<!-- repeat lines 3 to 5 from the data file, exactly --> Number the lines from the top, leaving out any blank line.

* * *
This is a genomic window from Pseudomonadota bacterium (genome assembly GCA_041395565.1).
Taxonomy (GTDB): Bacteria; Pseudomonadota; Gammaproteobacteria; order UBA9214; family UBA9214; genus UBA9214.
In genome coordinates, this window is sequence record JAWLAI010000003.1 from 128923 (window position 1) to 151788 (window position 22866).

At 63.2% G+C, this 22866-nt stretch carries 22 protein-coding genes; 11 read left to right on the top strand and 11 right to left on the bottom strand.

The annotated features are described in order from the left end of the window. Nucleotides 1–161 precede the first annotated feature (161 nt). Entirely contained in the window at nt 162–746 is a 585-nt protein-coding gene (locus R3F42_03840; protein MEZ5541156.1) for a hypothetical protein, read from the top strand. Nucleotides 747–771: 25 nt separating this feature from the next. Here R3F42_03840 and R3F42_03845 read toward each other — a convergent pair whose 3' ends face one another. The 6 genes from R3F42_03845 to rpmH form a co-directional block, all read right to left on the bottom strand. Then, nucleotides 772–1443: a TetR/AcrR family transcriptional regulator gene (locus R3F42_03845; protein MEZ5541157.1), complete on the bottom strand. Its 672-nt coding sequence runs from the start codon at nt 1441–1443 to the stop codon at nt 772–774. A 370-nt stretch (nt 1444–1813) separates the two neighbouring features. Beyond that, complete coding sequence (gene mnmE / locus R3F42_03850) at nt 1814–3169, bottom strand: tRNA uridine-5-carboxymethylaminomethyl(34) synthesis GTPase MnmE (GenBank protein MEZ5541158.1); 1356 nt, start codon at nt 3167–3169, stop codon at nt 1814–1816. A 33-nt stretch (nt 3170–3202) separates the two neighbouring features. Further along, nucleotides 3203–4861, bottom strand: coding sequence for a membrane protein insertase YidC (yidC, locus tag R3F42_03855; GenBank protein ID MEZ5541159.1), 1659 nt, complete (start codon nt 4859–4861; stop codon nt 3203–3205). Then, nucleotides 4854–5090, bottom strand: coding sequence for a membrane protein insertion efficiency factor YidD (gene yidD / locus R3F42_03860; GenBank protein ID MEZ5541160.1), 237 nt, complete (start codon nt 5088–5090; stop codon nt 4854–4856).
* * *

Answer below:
In genome coordinates, this window is sequence record JAWLAI010000003.1 from 128923 (window position 1) to 151788 (window position 22866).

At 63.2% G+C, this 22866-nt stretch carries 22 protein-coding genes; 11 read left to right on the top strand and 11 right to left on the bottom strand.

The annotated features are described in order from the left end of the window. Nucleotides 1–161 precede the first annotated feature (161 nt). Entirely contained in the window at nt 162–746 is a 585-nt protein-coding gene (locus R3F42_03840; protein MEZ5541156.1) for a hypothetical protein, read from the top strand. Nucleotides 747–771: 25 nt separating this feature from the next. Here R3F42_03840 and R3F42_03845 read toward each other — a convergent pair whose 3' ends face one another. The 6 genes from R3F42_03845 to rpmH form a co-directional block, all read right to left on the bottom strand. Then, nucleotides 772–1443: a TetR/AcrR family transcriptional regulator gene (locus R3F42_03845; protein MEZ5541157.1), complete on the bottom strand. Its 672-nt coding sequence runs from the start codon at nt 1441–1443 to the stop codon at nt 772–774. A 370-nt stretch (nt 1444–1813) separates the two neighbouring features. Beyond that, complete coding sequence (gene mnmE / locus R3F42_03850) at nt 1814–3169, bottom strand: tRNA uridine-5-carboxymethylaminomethyl(34) synthesis GTPase MnmE (GenBank protein MEZ5541158.1); 1356 nt, start codon at nt 3167–3169, stop codon at nt 1814–1816. A 33-nt stretch (nt 3170–3202) separates the two neighbouring features. Further along, nucleotides 3203–4861, bottom strand: coding sequence for a membrane protein insertase YidC (yidC, locus tag R3F42_03855; GenBank protein ID MEZ5541159.1), 1659 nt, complete (start codon nt 4859–4861; stop codon nt 3203–3205). Then, nucleotides 4854–5090, bottom strand: coding sequence for a membrane protein insertion efficiency factor YidD (gene yidD / locus R3F42_03860; GenBank protein ID MEZ5541160.1), 237 nt, complete (start codon nt 5088–5090; stop codon nt 4854–4856).